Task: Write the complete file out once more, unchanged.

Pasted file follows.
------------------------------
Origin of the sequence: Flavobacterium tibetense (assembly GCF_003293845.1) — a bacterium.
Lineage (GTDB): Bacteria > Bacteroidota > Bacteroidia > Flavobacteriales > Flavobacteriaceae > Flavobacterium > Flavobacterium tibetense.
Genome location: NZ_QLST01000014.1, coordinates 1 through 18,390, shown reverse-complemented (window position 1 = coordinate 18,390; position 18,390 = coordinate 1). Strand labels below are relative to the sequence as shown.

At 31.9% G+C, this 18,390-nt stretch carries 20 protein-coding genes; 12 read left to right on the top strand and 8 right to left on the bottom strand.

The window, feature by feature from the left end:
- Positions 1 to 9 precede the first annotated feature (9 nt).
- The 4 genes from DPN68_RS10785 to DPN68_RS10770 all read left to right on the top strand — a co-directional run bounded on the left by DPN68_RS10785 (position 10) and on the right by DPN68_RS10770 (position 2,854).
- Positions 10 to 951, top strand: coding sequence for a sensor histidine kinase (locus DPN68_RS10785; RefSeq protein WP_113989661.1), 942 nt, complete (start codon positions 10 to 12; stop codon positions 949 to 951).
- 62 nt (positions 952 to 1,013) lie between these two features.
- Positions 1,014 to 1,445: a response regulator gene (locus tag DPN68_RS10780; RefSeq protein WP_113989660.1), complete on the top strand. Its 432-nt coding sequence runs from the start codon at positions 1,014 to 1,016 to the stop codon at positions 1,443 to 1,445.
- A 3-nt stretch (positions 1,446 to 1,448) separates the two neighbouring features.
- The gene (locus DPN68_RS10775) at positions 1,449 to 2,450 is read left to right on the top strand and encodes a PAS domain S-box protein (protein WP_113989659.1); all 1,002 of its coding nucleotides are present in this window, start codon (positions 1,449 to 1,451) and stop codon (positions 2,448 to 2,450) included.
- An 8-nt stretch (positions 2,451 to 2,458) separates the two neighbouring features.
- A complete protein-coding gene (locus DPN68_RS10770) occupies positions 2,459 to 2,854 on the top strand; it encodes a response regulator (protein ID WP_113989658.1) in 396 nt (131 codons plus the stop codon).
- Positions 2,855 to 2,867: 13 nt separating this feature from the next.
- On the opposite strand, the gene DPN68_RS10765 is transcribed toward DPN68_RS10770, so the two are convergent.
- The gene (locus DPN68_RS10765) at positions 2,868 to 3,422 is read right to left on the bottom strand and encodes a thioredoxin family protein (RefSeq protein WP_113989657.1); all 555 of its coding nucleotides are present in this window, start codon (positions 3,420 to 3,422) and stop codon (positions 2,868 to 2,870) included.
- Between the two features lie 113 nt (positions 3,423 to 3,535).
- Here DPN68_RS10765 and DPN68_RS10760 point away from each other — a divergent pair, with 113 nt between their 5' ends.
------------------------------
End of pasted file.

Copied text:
Origin of the sequence: Flavobacterium tibetense (assembly GCF_003293845.1) — a bacterium.
Lineage (GTDB): Bacteria > Bacteroidota > Bacteroidia > Flavobacteriales > Flavobacteriaceae > Flavobacterium > Flavobacterium tibetense.
Genome location: NZ_QLST01000014.1, coordinates 1 through 18,390, shown reverse-complemented (window position 1 = coordinate 18,390; position 18,390 = coordinate 1). Strand labels below are relative to the sequence as shown.

At 31.9% G+C, this 18,390-nt stretch carries 20 protein-coding genes; 12 read left to right on the top strand and 8 right to left on the bottom strand.

The window, feature by feature from the left end:
- Positions 1 to 9 precede the first annotated feature (9 nt).
- The 4 genes from DPN68_RS10785 to DPN68_RS10770 all read left to right on the top strand — a co-directional run bounded on the left by DPN68_RS10785 (position 10) and on the right by DPN68_RS10770 (position 2,854).
- Positions 10 to 951, top strand: coding sequence for a sensor histidine kinase (locus DPN68_RS10785; RefSeq protein WP_113989661.1), 942 nt, complete (start codon positions 10 to 12; stop codon positions 949 to 951).
- 62 nt (positions 952 to 1,013) lie between these two features.
- Positions 1,014 to 1,445: a response regulator gene (locus tag DPN68_RS10780; RefSeq protein WP_113989660.1), complete on the top strand. Its 432-nt coding sequence runs from the start codon at positions 1,014 to 1,016 to the stop codon at positions 1,443 to 1,445.
- A 3-nt stretch (positions 1,446 to 1,448) separates the two neighbouring features.
- The gene (locus DPN68_RS10775) at positions 1,449 to 2,450 is read left to right on the top strand and encodes a PAS domain S-box protein (protein WP_113989659.1); all 1,002 of its coding nucleotides are present in this window, start codon (positions 1,449 to 1,451) and stop codon (positions 2,448 to 2,450) included.
- An 8-nt stretch (positions 2,451 to 2,458) separates the two neighbouring features.
- A complete protein-coding gene (locus DPN68_RS10770) occupies positions 2,459 to 2,854 on the top strand; it encodes a response regulator (protein ID WP_113989658.1) in 396 nt (131 codons plus the stop codon).
- Positions 2,855 to 2,867: 13 nt separating this feature from the next.
- On the opposite strand, the gene DPN68_RS10765 is transcribed toward DPN68_RS10770, so the two are convergent.
- The gene (locus DPN68_RS10765) at positions 2,868 to 3,422 is read right to left on the bottom strand and encodes a thioredoxin family protein (RefSeq protein WP_113989657.1); all 555 of its coding nucleotides are present in this window, start codon (positions 3,420 to 3,422) and stop codon (positions 2,868 to 2,870) included.
- Between the two features lie 113 nt (positions 3,423 to 3,535).
- Here DPN68_RS10765 and DPN68_RS10760 point away from each other — a divergent pair, with 113 nt between their 5' ends.